FACT: Mr. Chappell was handcuffed and then brought back to the cruiser where he was properly searched for weapons and placed in the rear seat area. An investigative detention was then conducted to allow the officers the ability to properly conduct a further investigation into whether Mr. Chappell was involved or not. Mr. Chappell was in the cruiser for a total time of 1:40.While in the rear seat of the cruiser an officer engaged in conversation with Mr. Chappell clearly explaining that he was not being stopped because of his race, but because he matched a similar description of a possible suspect in a shooting that occurred. The officer also explained that it was easy for a person to change clothing after an incident such as a shooting. The officer further explained that he was convinced that Mr. Chappell was not involved and asked him to step out of the cruiser where he could remove the handcuffs from him. The officer also clearly apologized for any inconvenience that may have been caused. This continued conversation is consistent with the principles of transparency and procedural justice that all Massachusetts police officers have been trained in, over the past several years. Mr. Chappell acknowledged that he understood what was going on. Once allowed to leave Mr. Chappell was told that the officer was going to assist with traffic so he could safely leave the area. A time line of the vehicle stop shows that the stop was initiated at 4:02:46 pm with the officer using lights and siren. Mr. Chappell was placed inside the cruiser at 4:04:47 pm and removed from the cruiser at 4:06:27 pm. Mr. Chappell was inside the cruiser for a total of 1:40. The vehicle stop was completed at 4:07:29 pm with the entire time of the stop being 4:43.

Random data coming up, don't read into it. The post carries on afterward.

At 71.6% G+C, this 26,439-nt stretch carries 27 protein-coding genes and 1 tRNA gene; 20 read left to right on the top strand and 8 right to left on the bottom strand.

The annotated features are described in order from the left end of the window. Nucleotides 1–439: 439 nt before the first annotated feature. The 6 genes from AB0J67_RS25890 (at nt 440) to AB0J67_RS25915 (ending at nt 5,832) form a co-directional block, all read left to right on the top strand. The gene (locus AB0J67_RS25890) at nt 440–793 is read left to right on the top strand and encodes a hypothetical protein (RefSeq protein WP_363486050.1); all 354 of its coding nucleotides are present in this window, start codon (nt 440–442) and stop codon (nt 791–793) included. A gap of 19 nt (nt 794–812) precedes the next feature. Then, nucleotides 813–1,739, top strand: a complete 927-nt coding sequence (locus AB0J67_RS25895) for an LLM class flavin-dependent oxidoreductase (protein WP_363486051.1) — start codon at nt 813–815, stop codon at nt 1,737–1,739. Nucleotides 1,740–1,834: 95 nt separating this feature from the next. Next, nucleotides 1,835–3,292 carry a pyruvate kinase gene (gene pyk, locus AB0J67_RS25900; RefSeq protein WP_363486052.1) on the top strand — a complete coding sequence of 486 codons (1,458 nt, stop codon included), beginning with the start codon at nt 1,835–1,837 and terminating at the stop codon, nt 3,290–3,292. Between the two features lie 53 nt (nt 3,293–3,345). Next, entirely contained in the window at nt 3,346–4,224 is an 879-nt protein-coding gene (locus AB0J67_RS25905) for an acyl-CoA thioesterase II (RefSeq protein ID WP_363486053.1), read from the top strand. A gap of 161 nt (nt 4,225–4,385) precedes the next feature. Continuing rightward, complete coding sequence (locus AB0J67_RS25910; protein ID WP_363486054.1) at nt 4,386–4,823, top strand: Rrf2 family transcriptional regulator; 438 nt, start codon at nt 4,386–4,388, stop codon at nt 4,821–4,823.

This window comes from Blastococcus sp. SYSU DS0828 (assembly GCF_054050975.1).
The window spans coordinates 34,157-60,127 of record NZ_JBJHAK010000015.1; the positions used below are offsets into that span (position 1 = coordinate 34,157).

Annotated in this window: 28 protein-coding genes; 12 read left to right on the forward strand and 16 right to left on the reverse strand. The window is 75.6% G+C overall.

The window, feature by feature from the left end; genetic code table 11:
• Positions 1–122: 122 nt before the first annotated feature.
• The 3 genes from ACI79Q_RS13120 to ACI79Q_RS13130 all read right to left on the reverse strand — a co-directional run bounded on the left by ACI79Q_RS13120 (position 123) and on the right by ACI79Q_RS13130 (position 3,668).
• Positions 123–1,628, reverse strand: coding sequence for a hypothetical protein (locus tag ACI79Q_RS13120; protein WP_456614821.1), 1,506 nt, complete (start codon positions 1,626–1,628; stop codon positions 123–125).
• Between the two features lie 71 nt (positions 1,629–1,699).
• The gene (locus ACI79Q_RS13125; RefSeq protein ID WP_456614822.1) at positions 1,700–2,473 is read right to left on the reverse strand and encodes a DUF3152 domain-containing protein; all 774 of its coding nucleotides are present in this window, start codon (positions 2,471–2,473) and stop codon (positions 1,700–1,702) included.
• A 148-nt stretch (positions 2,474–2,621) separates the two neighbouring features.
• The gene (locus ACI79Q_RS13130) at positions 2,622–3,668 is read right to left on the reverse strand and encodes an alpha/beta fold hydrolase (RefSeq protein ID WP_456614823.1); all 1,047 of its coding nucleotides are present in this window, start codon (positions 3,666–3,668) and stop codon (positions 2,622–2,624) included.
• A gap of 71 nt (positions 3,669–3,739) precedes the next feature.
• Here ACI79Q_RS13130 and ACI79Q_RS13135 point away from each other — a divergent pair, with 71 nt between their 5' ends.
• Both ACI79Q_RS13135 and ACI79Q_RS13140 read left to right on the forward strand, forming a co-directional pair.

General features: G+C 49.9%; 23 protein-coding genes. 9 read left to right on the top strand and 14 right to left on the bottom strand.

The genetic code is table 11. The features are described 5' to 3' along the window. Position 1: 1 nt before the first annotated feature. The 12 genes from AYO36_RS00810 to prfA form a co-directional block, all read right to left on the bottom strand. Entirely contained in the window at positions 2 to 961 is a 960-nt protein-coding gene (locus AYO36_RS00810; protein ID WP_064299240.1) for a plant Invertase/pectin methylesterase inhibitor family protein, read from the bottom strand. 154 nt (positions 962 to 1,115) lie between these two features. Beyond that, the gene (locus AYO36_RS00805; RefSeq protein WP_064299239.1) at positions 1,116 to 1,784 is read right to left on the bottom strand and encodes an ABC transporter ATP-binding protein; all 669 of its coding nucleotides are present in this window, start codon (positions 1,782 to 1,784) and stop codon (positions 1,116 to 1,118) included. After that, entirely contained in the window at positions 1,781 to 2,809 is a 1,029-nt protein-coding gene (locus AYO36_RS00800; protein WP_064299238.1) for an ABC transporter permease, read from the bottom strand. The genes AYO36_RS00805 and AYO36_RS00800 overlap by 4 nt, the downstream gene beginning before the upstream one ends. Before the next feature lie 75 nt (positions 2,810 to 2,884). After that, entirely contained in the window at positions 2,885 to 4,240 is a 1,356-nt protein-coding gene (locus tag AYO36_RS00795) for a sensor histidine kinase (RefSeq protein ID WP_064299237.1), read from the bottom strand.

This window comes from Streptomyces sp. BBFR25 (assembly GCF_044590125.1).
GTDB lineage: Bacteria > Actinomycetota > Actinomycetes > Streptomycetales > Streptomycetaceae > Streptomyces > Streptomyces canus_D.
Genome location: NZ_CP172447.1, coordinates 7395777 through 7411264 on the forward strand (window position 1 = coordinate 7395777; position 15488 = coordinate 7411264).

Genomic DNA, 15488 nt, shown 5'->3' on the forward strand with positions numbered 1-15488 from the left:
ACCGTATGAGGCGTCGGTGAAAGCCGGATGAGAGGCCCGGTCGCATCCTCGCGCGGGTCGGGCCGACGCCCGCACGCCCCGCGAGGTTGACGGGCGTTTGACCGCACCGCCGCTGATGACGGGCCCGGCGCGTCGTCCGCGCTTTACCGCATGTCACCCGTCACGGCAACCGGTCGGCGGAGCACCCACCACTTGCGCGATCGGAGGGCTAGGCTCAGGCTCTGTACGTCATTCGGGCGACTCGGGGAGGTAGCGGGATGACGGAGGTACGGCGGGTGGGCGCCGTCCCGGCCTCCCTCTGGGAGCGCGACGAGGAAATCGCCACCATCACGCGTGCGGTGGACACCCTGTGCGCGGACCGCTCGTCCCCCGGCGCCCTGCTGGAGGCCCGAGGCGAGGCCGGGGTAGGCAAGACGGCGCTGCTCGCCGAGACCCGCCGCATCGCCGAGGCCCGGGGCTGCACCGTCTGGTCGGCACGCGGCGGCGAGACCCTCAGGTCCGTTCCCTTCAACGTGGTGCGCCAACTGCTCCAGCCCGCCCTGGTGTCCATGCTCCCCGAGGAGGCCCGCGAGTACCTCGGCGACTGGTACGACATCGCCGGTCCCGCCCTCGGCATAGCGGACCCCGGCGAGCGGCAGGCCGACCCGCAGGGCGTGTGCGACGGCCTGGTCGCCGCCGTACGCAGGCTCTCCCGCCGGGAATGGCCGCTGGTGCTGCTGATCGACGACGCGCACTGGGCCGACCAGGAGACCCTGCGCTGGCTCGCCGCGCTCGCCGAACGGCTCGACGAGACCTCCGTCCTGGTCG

The Berkshire Eagle specifically stated that the involved vehicle was a beige colored Toyota Celica. This was presented as knowledge that the officers had prior to the actual stop.

FACT: Upon the completion of the motor vehicle stop involving Mr. Chappell officers at the scene of the shooting learned from a witness that a beige colored four door vehicle, possibly a Toyota with a loud exhaust, was involved. The suspects arrived in the vehicle prior to the shooting and appeared to have left by the same method - Please note: that the Initial information was that they left on foot. Once the vehicle information was obtained, at 4:10 pm, a BOLO was broadcasted county wide, at 4:38 pm, by BCSC. Clearly, this information was not known prior to Mr. Chappell being stopped or, for that matter, when first observed by the officer as he drove through the area of the shooting. The information was received over 2 minutes after the stop was concluded. It was then broadcast approximately 30 minutes after the stop was concluded.

The Berkshire Eagle article has presented an appearance that the motor vehicle stop was made through racial bias and discrimination. I can assure you that it is in fact not the case. The investigation being conducted relative to the shooting was a fluid and moving one. Mr. Chappell fit the description similar to that of one of the suspects hence the reason for the stop. An officer explained to him that he was not being stopped based on his race, but because of the similarities in appearance and that it is easy for a person to change clothes. Mr. Chappell was treated with respect and given every courtesy provided including an explanation regarding the event, the stop, and what was going on. He was also clearly provided with an apology.

The Adams Police Department is providing an open and transparent account of the above stop that involved Mr. Chappell. Not only am I able to explain this to you, but also by being able to provide cruiser video and audio documentation of the stop showing that the events did not occur as portrayed by The Berkshire Eagle, or others. As you will see the officers conducted themselves in a professional manner consistent with their training. You will also see that Mr. Chappell did engage in conversation with the officers and that he acknowledged that he not only understood but was also apologized to.